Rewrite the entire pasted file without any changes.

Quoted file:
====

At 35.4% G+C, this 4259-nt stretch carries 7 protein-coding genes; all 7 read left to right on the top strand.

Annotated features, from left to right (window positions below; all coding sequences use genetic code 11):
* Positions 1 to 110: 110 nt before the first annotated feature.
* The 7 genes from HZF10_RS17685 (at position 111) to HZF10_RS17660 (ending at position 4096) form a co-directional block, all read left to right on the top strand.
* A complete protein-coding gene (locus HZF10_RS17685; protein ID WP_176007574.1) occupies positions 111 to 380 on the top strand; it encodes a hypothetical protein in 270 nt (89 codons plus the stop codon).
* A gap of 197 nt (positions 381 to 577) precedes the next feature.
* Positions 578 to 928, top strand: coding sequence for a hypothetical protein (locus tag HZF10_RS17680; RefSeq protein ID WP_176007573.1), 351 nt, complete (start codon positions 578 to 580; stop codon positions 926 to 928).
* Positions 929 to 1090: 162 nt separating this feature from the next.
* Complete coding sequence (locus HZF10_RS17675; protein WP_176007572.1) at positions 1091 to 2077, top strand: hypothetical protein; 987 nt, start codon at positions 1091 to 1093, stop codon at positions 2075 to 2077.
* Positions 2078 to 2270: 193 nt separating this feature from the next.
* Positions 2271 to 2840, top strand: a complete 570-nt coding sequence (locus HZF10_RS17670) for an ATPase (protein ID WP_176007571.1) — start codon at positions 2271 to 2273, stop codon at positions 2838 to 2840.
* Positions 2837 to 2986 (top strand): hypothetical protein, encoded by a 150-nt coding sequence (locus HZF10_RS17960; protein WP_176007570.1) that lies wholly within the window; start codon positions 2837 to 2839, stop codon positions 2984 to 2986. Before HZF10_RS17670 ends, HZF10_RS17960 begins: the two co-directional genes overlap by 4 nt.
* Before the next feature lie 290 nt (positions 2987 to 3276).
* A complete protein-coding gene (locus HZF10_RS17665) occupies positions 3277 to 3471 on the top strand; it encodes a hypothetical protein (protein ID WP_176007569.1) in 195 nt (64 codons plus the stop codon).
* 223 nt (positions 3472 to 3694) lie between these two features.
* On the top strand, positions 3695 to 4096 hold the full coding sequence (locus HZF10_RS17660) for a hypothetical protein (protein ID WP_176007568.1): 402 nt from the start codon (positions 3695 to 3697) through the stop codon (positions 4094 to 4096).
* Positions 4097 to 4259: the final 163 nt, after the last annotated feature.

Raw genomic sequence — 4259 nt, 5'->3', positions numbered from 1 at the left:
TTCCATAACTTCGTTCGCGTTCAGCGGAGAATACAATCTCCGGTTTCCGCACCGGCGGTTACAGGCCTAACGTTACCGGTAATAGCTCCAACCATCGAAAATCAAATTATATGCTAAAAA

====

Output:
At 35.4% G+C, this 4259-nt stretch carries 7 protein-coding genes; all 7 read left to right on the top strand.

Annotated features, from left to right (window positions below; all coding sequences use genetic code 11):
* Positions 1 to 110: 110 nt before the first annotated feature.
* The 7 genes from HZF10_RS17685 (at position 111) to HZF10_RS17660 (ending at position 4096) form a co-directional block, all read left to right on the top strand.
* A complete protein-coding gene (locus HZF10_RS17685; protein ID WP_176007574.1) occupies positions 111 to 380 on the top strand; it encodes a hypothetical protein in 270 nt (89 codons plus the stop codon).
* A gap of 197 nt (positions 381 to 577) precedes the next feature.
* Positions 578 to 928, top strand: coding sequence for a hypothetical protein (locus tag HZF10_RS17680; RefSeq protein ID WP_176007573.1), 351 nt, complete (start codon positions 578 to 580; stop codon positions 926 to 928).
* Positions 929 to 1090: 162 nt separating this feature from the next.
* Complete coding sequence (locus HZF10_RS17675; protein WP_176007572.1) at positions 1091 to 2077, top strand: hypothetical protein; 987 nt, start codon at positions 1091 to 1093, stop codon at positions 2075 to 2077.
* Positions 2078 to 2270: 193 nt separating this feature from the next.
* Positions 2271 to 2840, top strand: a complete 570-nt coding sequence (locus HZF10_RS17670) for an ATPase (protein ID WP_176007571.1) — start codon at positions 2271 to 2273, stop codon at positions 2838 to 2840.
* Positions 2837 to 2986 (top strand): hypothetical protein, encoded by a 150-nt coding sequence (locus HZF10_RS17960; protein WP_176007570.1) that lies wholly within the window; start codon positions 2837 to 2839, stop codon positions 2984 to 2986. Before HZF10_RS17670 ends, HZF10_RS17960 begins: the two co-directional genes overlap by 4 nt.
* Before the next feature lie 290 nt (positions 2987 to 3276).
* A complete protein-coding gene (locus HZF10_RS17665) occupies positions 3277 to 3471 on the top strand; it encodes a hypothetical protein (protein ID WP_176007569.1) in 195 nt (64 codons plus the stop codon).
* 223 nt (positions 3472 to 3694) lie between these two features.
* On the top strand, positions 3695 to 4096 hold the full coding sequence (locus HZF10_RS17660) for a hypothetical protein (protein ID WP_176007568.1): 402 nt from the start codon (positions 3695 to 3697) through the stop codon (positions 4094 to 4096).
* Positions 4097 to 4259: the final 163 nt, after the last annotated feature.

Raw genomic sequence — 4259 nt, 5'->3', positions numbered from 1 at the left:
TTCCATAACTTCGTTCGCGTTCAGCGGAGAATACAATCTCCGGTTTCCGCACCGGCGGTTACAGGCCTAACGTTACCGGTAATAGCTCCAACCATCGAAAATCAAATTATATGCTAAAAA